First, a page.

I’ve been looking at various recipes for sag aloo for a while now. None of them seemed to give me the result I was after. Every now and then, Spices of India send me an email wanting me to buy their pretty expensive spices. This time round, they also sent a recipe for sag aloo. As it was from them, I thought it might hit the spot and decided to give it a go.
Priced at Asda using mySupermarket
400g frozen spinach, 1.3kg/£1.50, 46p
2 onions, peeled and sliced, 2kg/£1.18, 18p
A tin of potatoes, 15p
1 clove garlic, crushed, 5p
A chilli, fine chopped, 5p
1 tsp mustard seed, £1/48g X 2p
1 tsp turmeric 45g/70p, 3p
1 tsp ground cumin, 70p/41g, 3p
1 tsp garam masala, £1.25/92g, 3p
4 tblsp oil, 6p
Plenty of freshly ground black pepper
Total cost £1.06
Total nutrition, 928 calories, 68g carbs, 60g fat, 21g protein, 18g fibre
Serves 4, as a side dish at 26p and 232 calories, 17g carb, 5g protein, 4g fibre
Have half, on its own, for 53p, as a filling and tasty meal. Or split into 4 portions, and serve with a quarter of the Paneer curry, recipe coming in a day or two.
Asda is not showing the 100g packs of spices, if you can get these, the spices are much much better value
Open the potatoes, drain well and rinse. Warm half the oil in a frying pan and fry the potatoes until crispy. Slice first if necessary. Set aside.
Add the remaining oil, add mustard seeds and cook until they pop, you’ll need a lid, add cumin. Add the sliced onions, garlic and chilli and sauté until the onions are golden brown.
Add turmeric and garam masala, and stir well. Drain the spinach well and add to the pan, stir all together. Warm through gently and season well. You’ll need plenty of salt and pepper. Now add the crispy potatoes. Stir gently, taking care not to break them up.
Use fresh spinach if you prefer, especially if you grow it. Wash well and wilt into the pan at the same stage.
If you use fresh potatoes, cook them before adding to the pan. Leave them unpeeled if you like. The quantities of either spinach or potato aren’t vital for this, have more, or less, of either, and it won’t make much difference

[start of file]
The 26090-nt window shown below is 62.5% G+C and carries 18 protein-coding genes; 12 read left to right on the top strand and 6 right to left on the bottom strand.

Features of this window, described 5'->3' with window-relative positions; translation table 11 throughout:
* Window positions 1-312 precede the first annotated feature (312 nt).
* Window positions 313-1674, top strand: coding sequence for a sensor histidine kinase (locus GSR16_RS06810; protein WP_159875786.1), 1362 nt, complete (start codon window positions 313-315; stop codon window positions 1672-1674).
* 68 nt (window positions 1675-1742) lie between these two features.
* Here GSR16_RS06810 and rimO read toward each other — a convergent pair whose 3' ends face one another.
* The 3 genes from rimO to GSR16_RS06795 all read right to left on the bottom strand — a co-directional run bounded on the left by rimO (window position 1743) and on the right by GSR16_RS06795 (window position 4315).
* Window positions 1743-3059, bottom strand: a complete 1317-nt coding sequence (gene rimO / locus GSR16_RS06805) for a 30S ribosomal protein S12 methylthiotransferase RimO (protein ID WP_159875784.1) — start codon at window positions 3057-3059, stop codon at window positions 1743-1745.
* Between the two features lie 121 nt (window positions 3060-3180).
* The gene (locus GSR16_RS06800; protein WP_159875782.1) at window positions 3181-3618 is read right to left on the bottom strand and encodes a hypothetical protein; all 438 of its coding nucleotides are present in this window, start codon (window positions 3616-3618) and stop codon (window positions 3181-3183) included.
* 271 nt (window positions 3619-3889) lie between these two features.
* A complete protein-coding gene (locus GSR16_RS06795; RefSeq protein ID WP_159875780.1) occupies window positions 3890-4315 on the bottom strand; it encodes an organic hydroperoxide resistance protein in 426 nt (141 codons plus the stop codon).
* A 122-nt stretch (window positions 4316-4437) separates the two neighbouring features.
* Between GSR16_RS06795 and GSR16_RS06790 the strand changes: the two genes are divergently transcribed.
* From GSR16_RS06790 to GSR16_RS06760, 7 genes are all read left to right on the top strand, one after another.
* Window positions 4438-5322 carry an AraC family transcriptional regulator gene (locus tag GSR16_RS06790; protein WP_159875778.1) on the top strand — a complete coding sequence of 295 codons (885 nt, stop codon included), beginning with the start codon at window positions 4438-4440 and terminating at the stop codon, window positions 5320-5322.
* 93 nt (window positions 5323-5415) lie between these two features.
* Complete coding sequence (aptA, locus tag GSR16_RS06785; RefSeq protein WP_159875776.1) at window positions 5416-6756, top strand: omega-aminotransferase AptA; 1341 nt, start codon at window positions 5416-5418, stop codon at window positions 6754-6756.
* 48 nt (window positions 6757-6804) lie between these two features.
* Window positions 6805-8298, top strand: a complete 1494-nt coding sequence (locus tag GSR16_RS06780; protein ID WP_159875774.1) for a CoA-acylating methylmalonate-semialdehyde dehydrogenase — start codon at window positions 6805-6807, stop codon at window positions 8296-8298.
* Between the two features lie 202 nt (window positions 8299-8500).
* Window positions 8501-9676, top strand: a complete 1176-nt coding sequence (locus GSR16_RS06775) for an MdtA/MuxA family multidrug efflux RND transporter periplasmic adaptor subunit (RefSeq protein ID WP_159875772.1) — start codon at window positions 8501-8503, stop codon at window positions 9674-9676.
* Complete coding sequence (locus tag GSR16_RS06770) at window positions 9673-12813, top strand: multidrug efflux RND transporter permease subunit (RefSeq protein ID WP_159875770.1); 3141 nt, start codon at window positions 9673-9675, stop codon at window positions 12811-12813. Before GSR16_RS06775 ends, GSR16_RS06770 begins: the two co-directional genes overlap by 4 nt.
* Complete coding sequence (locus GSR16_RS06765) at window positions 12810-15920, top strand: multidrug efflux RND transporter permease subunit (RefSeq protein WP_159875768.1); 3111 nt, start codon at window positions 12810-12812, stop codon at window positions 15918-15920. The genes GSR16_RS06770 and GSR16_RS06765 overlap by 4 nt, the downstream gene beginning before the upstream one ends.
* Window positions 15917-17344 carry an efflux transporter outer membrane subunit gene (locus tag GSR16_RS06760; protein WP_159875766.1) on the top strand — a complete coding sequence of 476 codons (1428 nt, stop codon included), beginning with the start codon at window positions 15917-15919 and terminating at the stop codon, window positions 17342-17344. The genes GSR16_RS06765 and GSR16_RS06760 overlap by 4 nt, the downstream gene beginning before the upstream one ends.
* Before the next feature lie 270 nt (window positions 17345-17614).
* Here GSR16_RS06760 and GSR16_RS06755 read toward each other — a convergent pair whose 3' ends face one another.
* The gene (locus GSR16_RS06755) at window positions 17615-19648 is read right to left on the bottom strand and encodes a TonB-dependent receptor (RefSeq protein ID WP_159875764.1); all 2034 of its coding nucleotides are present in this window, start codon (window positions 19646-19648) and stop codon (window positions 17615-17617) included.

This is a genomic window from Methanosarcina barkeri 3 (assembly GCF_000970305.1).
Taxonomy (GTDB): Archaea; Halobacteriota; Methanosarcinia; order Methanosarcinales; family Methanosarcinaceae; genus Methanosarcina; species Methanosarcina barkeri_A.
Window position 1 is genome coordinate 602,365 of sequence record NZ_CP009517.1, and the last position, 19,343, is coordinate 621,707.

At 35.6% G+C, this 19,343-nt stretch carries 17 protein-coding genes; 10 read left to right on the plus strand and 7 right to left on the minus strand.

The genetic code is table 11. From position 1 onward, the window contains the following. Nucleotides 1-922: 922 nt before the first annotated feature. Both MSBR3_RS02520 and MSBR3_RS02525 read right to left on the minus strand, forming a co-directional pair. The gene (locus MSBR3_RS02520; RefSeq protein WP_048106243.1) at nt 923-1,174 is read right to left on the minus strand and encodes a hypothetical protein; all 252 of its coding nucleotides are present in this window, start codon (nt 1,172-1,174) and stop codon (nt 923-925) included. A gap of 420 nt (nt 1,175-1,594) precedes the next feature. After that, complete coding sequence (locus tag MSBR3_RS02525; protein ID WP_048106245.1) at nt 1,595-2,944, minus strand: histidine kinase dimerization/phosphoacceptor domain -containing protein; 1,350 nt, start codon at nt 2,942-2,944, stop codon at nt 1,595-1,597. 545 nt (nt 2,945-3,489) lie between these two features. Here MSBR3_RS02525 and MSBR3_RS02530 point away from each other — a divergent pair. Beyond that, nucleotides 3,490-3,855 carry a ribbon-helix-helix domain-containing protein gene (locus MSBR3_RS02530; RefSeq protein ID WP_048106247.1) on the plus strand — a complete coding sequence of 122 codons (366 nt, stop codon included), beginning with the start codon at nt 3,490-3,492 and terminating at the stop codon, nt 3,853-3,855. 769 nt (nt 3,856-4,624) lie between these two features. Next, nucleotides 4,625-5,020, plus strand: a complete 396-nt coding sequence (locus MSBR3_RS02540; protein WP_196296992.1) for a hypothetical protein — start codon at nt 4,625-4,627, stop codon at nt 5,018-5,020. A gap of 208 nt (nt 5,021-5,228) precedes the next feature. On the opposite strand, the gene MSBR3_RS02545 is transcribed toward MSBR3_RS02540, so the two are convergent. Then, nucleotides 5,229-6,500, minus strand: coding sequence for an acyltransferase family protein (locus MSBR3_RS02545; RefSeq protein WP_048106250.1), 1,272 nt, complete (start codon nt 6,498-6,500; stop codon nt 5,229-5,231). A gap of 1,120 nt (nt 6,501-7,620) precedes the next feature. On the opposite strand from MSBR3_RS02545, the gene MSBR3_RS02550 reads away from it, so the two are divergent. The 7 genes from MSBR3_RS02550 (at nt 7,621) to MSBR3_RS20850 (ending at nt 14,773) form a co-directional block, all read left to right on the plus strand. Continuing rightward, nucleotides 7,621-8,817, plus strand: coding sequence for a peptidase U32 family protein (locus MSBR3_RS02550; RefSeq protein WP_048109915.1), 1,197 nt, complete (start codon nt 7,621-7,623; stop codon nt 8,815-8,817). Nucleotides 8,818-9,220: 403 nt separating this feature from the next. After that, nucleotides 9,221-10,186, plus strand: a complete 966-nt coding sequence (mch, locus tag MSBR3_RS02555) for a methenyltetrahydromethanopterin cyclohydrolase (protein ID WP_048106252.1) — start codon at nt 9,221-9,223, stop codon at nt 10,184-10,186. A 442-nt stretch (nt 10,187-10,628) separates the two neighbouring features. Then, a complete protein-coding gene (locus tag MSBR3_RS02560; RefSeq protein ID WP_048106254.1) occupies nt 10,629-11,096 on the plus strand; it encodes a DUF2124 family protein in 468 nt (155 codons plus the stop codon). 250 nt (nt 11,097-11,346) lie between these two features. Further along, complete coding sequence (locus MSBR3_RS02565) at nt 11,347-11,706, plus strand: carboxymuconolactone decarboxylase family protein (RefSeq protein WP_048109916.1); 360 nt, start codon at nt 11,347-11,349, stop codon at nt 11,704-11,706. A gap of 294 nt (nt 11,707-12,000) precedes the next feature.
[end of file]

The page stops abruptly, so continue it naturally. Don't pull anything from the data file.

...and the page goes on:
The tinned potatoes have a firm texture and seem to work better than fresh for this
Swap the potato for sweet potatoes, or any other root vegetable, or of course, a mixture. So, maybe, sweet potato and parsnip; carrot and swede; turnip and celeriac; mixed frozen veg from a bag.
Use any curry powder or paste that you have, it will taste different, obviously, but will still be good.
If you like chilli heat, add more chilli. I like lots of spice, but not much heat, so I don’t use much chilli.
This will freeze well, and could be used for homemade Indian meal mixes too. A paneer curry recipe is coming soon, and you can combine that with anything else, such as the spicy veg rice recipe from the kedgeree, a nan bread, and tomato dahl or lemon dahl. With the amounts you will have when serving several things at once, you will still be providing a very cheap meal, as you won’t be eating a full portion of each thing. They all freeze brilliantly, so make the whole recipe and have some lovely home made ready meals to hand.
This does indeed hit the spot. Spicy, not hot, flavoursome and delicious. It uses a lot of oil, and I wondered whether to use as much as the recipe suggested, but I went ahead with it. The spices soak up a lot of oil when cooking, and it does contribute a lot to the finished dish. I used coconut oil this time as I am experimenting with it, ordinary oil will be fine, or of course, you could use butter or ghee.
I had half of it, just on its own, for dinner this evening. Tomorrow, I will be making a paneer curry, and I shall have a bit of that, a bit more sag aloo, and perhaps a bit of nan as well. Yum